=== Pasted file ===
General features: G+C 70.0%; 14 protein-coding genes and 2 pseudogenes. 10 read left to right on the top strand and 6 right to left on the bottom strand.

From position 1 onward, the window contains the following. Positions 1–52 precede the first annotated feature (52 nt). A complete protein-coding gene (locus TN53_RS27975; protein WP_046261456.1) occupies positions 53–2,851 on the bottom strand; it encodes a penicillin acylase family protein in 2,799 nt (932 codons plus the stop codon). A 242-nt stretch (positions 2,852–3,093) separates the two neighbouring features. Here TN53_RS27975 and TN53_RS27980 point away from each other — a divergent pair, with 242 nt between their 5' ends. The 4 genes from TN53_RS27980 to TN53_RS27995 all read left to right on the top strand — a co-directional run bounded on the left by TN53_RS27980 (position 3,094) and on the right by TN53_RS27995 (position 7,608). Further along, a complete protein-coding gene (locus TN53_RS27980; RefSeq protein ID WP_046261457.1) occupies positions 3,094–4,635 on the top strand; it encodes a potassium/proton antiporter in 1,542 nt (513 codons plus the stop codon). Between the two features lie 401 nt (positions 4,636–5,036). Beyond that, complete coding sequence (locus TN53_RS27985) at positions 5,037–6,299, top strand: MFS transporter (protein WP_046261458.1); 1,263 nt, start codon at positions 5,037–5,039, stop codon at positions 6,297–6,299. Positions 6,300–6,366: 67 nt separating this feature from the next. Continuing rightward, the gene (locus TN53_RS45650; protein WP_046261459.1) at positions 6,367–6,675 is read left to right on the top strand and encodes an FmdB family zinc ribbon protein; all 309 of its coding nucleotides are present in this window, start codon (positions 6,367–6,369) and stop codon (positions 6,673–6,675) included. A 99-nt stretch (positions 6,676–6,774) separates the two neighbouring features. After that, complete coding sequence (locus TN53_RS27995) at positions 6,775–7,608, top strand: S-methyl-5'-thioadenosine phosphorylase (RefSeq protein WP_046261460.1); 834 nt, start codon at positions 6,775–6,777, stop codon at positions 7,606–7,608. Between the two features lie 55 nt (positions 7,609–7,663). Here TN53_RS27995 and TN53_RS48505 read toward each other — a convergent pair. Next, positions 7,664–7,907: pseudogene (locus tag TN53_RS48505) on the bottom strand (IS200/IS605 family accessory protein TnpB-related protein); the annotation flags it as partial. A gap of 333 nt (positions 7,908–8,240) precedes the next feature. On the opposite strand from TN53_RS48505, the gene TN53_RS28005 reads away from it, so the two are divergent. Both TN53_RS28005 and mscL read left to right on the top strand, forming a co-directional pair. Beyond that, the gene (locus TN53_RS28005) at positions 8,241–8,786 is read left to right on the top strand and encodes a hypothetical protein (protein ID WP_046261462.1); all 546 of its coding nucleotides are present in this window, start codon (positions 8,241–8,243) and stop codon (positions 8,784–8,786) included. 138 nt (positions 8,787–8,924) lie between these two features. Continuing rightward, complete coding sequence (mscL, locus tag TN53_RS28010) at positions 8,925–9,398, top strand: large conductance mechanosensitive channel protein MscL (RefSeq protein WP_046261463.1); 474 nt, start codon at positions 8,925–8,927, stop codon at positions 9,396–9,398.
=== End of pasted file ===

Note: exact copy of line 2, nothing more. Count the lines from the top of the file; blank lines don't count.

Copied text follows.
From position 1 onward, the window contains the following. Positions 1–52 precede the first annotated feature (52 nt). A complete protein-coding gene (locus TN53_RS27975; protein WP_046261456.1) occupies positions 53–2,851 on the bottom strand; it encodes a penicillin acylase family protein in 2,799 nt (932 codons plus the stop codon). A 242-nt stretch (positions 2,852–3,093) separates the two neighbouring features. Here TN53_RS27975 and TN53_RS27980 point away from each other — a divergent pair, with 242 nt between their 5' ends. The 4 genes from TN53_RS27980 to TN53_RS27995 all read left to right on the top strand — a co-directional run bounded on the left by TN53_RS27980 (position 3,094) and on the right by TN53_RS27995 (position 7,608). Further along, a complete protein-coding gene (locus TN53_RS27980; RefSeq protein ID WP_046261457.1) occupies positions 3,094–4,635 on the top strand; it encodes a potassium/proton antiporter in 1,542 nt (513 codons plus the stop codon). Between the two features lie 401 nt (positions 4,636–5,036). Beyond that, complete coding sequence (locus TN53_RS27985) at positions 5,037–6,299, top strand: MFS transporter (protein WP_046261458.1); 1,263 nt, start codon at positions 5,037–5,039, stop codon at positions 6,297–6,299. Positions 6,300–6,366: 67 nt separating this feature from the next. Continuing rightward, the gene (locus TN53_RS45650; protein WP_046261459.1) at positions 6,367–6,675 is read left to right on the top strand and encodes an FmdB family zinc ribbon protein; all 309 of its coding nucleotides are present in this window, start codon (positions 6,367–6,369) and stop codon (positions 6,673–6,675) included. A 99-nt stretch (positions 6,676–6,774) separates the two neighbouring features. After that, complete coding sequence (locus TN53_RS27995) at positions 6,775–7,608, top strand: S-methyl-5'-thioadenosine phosphorylase (RefSeq protein WP_046261460.1); 834 nt, start codon at positions 6,775–6,777, stop codon at positions 7,606–7,608. Between the two features lie 55 nt (positions 7,609–7,663). Here TN53_RS27995 and TN53_RS48505 read toward each other — a convergent pair. Next, positions 7,664–7,907: pseudogene (locus tag TN53_RS48505) on the bottom strand (IS200/IS605 family accessory protein TnpB-related protein); the annotation flags it as partial. A gap of 333 nt (positions 7,908–8,240) precedes the next feature. On the opposite strand from TN53_RS48505, the gene TN53_RS28005 reads away from it, so the two are divergent. Both TN53_RS28005 and mscL read left to right on the top strand, forming a co-directional pair. Beyond that, the gene (locus TN53_RS28005) at positions 8,241–8,786 is read left to right on the top strand and encodes a hypothetical protein (protein ID WP_046261462.1); all 546 of its coding nucleotides are present in this window, start codon (positions 8,241–8,243) and stop codon (positions 8,784–8,786) included. 138 nt (positions 8,787–8,924) lie between these two features. Continuing rightward, complete coding sequence (mscL, locus tag TN53_RS28010) at positions 8,925–9,398, top strand: large conductance mechanosensitive channel protein MscL (RefSeq protein WP_046261463.1); 474 nt, start codon at positions 8,925–8,927, stop codon at positions 9,396–9,398.